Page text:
A majority of Reston residents would support having a larger performing arts venue in the area, a survey commissioned by Reston Community Center suggests.
RCC has been mulling the possibility of bringing a new performing arts venue to Reston since at least the summer of 2019, when it partnered with the Center for Survey Research at the University of Virginia’s Weldon Cooper Center for Public Service to conduct the community survey, which also measured public opinion of the organization’s facilities, programming, and priorities.
Center for Survey Research Director Dr. Kara Fitzgibbon presented the community survey results to the RCC Board of Governors on July 26. The board also reviewed the findings of a strategic plan survey that RCC sent out earlier this summer to see if people’s feelings had changed in the intervening two years.
According to the UVA presentation, 68% of the 1,906 people who responded to the 2019 survey are somewhat to very interested in Reston having a larger performing arts venue, with the largest percentage (29%) saying that they are very interested.
An additional 12% of respondents said they would be slightly interested, while 11% said they wouldn’t be at all interested, and 9% felt that RCC’s existing facilities, such as the CenterStage theater, are sufficient.
“The levels of general support indicate that the opportunity is one that RCC should explore and help the community realize in one way or another,” RCC Executive Director Leila Gordon said by email. “What happens next will be determined through study, engagement and development of a plan to realize what the community wants.”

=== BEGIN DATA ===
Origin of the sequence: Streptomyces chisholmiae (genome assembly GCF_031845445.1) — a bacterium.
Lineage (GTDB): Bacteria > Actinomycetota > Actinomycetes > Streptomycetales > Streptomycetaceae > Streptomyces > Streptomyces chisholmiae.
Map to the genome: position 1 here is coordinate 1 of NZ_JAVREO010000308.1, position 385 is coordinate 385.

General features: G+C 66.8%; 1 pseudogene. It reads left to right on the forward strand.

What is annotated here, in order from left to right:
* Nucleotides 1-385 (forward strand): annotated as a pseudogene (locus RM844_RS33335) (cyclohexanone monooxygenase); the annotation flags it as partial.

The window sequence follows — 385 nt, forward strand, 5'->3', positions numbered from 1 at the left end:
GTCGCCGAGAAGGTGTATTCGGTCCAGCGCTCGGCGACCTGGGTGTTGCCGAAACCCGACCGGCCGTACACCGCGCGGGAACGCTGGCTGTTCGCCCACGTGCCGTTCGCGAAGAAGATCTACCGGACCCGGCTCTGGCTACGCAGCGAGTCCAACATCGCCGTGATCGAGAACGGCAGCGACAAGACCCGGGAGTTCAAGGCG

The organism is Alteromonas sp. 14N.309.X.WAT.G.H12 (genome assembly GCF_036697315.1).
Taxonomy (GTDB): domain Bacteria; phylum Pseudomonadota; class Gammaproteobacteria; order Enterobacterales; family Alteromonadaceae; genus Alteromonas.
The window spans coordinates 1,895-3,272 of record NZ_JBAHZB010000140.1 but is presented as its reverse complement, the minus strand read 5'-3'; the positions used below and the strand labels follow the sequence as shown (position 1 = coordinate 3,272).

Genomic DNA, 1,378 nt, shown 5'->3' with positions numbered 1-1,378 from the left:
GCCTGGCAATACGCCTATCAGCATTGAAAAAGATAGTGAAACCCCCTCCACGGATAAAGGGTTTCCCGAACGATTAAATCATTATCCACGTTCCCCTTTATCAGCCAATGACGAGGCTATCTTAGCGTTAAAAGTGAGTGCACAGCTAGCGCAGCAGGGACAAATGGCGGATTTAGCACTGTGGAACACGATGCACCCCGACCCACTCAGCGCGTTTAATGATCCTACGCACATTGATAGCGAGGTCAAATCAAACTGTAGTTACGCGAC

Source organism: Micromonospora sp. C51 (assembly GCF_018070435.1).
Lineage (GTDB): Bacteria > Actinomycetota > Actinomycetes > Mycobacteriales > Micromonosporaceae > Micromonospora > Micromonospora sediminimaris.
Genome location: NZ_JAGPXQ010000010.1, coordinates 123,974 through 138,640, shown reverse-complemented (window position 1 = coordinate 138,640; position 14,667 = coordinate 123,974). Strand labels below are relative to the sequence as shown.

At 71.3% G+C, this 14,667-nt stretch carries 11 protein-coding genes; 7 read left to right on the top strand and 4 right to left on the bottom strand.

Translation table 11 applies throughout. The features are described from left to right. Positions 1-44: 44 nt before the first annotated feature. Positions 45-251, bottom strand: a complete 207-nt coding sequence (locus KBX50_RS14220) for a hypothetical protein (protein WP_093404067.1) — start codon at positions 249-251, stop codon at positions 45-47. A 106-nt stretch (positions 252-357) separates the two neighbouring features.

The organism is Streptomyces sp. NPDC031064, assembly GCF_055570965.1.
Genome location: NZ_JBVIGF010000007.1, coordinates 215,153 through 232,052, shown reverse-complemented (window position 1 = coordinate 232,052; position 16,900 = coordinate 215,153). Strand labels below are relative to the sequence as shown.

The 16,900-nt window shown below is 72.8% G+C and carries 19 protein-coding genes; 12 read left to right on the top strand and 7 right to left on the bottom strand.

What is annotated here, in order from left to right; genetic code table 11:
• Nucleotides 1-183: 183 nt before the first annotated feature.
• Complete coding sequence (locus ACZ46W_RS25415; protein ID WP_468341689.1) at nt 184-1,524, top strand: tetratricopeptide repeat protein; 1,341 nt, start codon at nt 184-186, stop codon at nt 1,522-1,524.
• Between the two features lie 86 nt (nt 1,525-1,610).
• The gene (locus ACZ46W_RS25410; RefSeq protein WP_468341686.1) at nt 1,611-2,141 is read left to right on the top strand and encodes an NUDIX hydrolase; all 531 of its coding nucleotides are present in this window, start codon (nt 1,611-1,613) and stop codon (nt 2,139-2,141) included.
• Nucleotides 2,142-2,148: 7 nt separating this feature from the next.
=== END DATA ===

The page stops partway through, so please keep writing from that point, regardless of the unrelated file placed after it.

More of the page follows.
Gordon says RCC’s interest in having a larger performing arts venue “is longstanding,” spurred in part by a proffer from Boston Properties for up to 65,000 square feet of development in its Reston Gateway neighborhood near the still-closed Reston Town Center Metro station.
Gordon told Reston Now in June 2019 that if a facility comes to fruition, RCC would advocate for it to have a stage spacious enough to accommodate dance, orchestral, and theatrical shows with large casts, and it would primarily serve community nonprofits and public school arts programs.
She clarified by email yesterday (Tuesday) that Boston Properties has offered to include that amount of space in “Block J” of its mixed-use development, but it hasn’t committed to making that an arts center.
A Fairfax County spokesperson confirmed that the proffer is still on the table and that the county has until July 2022 to decide whether to accept it.
RCC’s community survey indicates that the level of support for a new performing arts center would vary depending on whether it is built by a developer or by the community center, which would require voter approval for a bond referendum to fund the project.
The percentage of “very supportive” respondents goes from 37% if the facility is built by a developer to just 14% if RCC has to finance it. 32% of respondents said they wouldn’t be at all supportive of RCC issuing a bond to fund the project.
“The RCC board has long maintained that such a venue requires multiple funding partners to realize,” Gordon said. “We will continue to explore the opportunity with the community and see where it leads.”
The Center for Survey Research distributed the questionnaire to a sample of 5,500 Reston households. A version of the survey that anyone who lives or works in Reston could answer was also made available online and in paper form from Aug. 5 to Sept. 16, 2019, according to the presentation.
This year’s strategic plan survey obtained 267 responses. Respondents named facilities upkeep and modernization as their top priority, though some said RCC’s programs are “too niche” or duplicative of Reston Association offerings.
Gordon says she didn’t register any significant changes from 2019 to this year, but the number of people who cited time constraints — either from their own busy schedule or RCC’s schedule — as a barrier to participation in the 2019 survey stood out.
“To the extent we can, RCC works collaboratively with Reston’s nonprofit and civic infrastructure to get Restonians the most ‘bang for the buck’ from their community investments,” Gordon wrote. “Ultimately, the 2019 Community Survey helps all of us better understand what people are seeking in their spare time (what precious little of it they have!) and how we can fulfill their expectations.”
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